utmost approbation of every class of his contemporaries, who have had opportunities of witnessing the wide and active sphere of his exertion. Whether to provide for the orphans of poor publicans—for the solace of the sick and the afflicted, in the hospitals of Jew or 'Christian—for the relief of the unfortunate artist and literary labourer, their widows and helpless children—for the encouragement of industry—for the distinction of talent, and the reward of ingenuity—in short, for the alleviation of misery wheresoever it existed, and the crowning of merit wheresoever it appeared—the one in the darkest recesses of wretchedness, the other in the humblest walks of society—the unwearied exertions of the Duke of Sussex have justly attracted to his head the blessings of tens of thousands ; to -his heart, the affectionate sympathies of all. This is not the language of inflated panegyric. We are free to say, in this free land, that there have been passages in the public course of His Royal Highness, which our individual praise could not attend ; but we have witnessed so many of his able, earnest, and most efficient labours of love and charity, that we are sure neither political prejudices, however jaundiced, nor other motives, however parsimonious of commendation, could withhold from him the meed of gratitude and fame.

It is not the mere presidency at an anniversary dinner—the falling in with a custom almost peculiar to England, the taking the chair, as it is called, for this or that purpose—which in themselves command our applause ; it is the sight of a Prince of the blood-royal, encumbered with burdens upon every moment of his time, or allured to other and brighter scenes of enjoyment, by all that wealth, power, and luxury can bring—it is the sight of such an individual ministering continually to the useful and the beneficent, which has secured to His Royal Highness so large a share of well-earned popularity. And we ought to estimate these matters, not merely by the means employed, but rather by the good done, and the pattern set. Herein is the virtue and its product.

The exalted and the noble have, in this simple way, much within their competency ; nor is the sacrifice hard, by which they may accomplish the object. On the contrary, the path is not unpleasant, and, after a few hours passed in stimulating by eloquence, sympathy, or example, any assembly of sensible men to an act of benevolence, the proudest and most aristocratic spirit in the kingdom might happily reflect on the golden opinions won, even if the better feeling of nature did not predominate—a feeling that, by a gracious act, the bed of sickness would be soothed, the pangs of death itself alleviated, the wounds of mental anguish healed, the energies of genius revived.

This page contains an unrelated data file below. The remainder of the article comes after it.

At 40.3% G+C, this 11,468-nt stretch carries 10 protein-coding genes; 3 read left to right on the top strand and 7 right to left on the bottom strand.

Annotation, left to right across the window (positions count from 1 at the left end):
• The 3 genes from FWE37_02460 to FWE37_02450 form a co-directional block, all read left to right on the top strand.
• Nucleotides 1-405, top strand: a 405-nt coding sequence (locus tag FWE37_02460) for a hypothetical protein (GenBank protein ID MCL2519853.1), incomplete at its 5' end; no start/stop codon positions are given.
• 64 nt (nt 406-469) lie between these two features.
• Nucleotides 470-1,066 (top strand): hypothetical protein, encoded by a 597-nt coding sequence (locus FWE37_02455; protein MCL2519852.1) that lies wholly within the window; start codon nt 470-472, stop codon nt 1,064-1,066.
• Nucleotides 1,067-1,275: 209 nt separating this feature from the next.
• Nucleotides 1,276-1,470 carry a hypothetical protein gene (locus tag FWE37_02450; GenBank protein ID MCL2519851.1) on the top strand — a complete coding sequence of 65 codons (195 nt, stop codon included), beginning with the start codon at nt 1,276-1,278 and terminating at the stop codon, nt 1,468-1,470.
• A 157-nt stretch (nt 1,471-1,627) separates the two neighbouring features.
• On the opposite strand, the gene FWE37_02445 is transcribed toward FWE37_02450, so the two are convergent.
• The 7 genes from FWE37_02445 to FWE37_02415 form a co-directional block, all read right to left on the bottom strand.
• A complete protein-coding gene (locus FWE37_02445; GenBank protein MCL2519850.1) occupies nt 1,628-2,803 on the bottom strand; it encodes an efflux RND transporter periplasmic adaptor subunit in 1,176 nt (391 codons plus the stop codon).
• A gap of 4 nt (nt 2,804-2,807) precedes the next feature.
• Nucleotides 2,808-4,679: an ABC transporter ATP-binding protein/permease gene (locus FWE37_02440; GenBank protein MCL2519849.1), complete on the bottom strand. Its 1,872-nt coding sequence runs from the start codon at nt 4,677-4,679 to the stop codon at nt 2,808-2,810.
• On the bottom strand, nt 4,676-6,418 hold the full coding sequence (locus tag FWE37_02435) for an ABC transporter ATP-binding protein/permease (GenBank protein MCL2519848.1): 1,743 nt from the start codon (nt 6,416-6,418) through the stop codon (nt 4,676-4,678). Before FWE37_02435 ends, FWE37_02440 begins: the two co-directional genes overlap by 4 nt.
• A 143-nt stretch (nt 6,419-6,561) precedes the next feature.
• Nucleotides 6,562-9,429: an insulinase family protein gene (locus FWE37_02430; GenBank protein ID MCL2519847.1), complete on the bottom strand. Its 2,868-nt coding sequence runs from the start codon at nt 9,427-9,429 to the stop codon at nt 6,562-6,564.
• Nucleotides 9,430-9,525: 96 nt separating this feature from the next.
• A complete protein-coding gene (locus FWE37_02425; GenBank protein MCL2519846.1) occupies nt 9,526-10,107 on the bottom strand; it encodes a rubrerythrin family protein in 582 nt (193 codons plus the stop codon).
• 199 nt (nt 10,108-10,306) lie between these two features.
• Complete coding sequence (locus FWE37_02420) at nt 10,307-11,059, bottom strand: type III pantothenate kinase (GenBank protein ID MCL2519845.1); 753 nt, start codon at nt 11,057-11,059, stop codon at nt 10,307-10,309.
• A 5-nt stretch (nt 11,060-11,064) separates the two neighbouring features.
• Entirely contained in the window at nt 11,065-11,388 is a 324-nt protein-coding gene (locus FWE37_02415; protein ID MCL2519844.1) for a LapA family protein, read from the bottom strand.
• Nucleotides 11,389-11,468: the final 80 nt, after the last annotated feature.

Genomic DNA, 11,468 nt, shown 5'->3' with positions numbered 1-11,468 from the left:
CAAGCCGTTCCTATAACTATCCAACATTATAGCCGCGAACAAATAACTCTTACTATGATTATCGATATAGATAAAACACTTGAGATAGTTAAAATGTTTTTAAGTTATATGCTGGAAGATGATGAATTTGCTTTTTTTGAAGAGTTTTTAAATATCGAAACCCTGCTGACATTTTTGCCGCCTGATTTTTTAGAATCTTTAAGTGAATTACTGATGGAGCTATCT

Were it possible to trace mixed causes distinctly to mixed effects, or individual cases of distress to the origin of their alleviation, the Duke of Sussex might, a hundred times a year, lay his head upon his pillow, not merely with an indefinite consciousness of having done well, but with a pure conviction of having, that day among the rest, diminished the sufferings, and cheered the hearts, of hundreds of his fellow-creatures. We invoke the lofty, the great, and the opulent, to imitate this illustrious example ;—they will find that, in thus contributing to the good of others, they are pursuing the certain road to self-contentment in their own consciences, and to secure universal esteem and popularity.

In the chair at such meetings as those to which we have alluded, His Royal Highness is distinguished for the urbanity of his manner—the skill with which he seizes any circumstance of the passing moment, to promote the design in hand—the good-humour with which he enlivens the assembly—and the sterling sense of his addresses, whether directed to the passions or the reason of his auditors.

In private society, his condescension is equally to be admired ; and those who have enjoyed the honor of associating with him in more limited circles, while they are attached by his affability and kindness, are also delighted by the extent of his information, and his superior knowledge of books and of the world.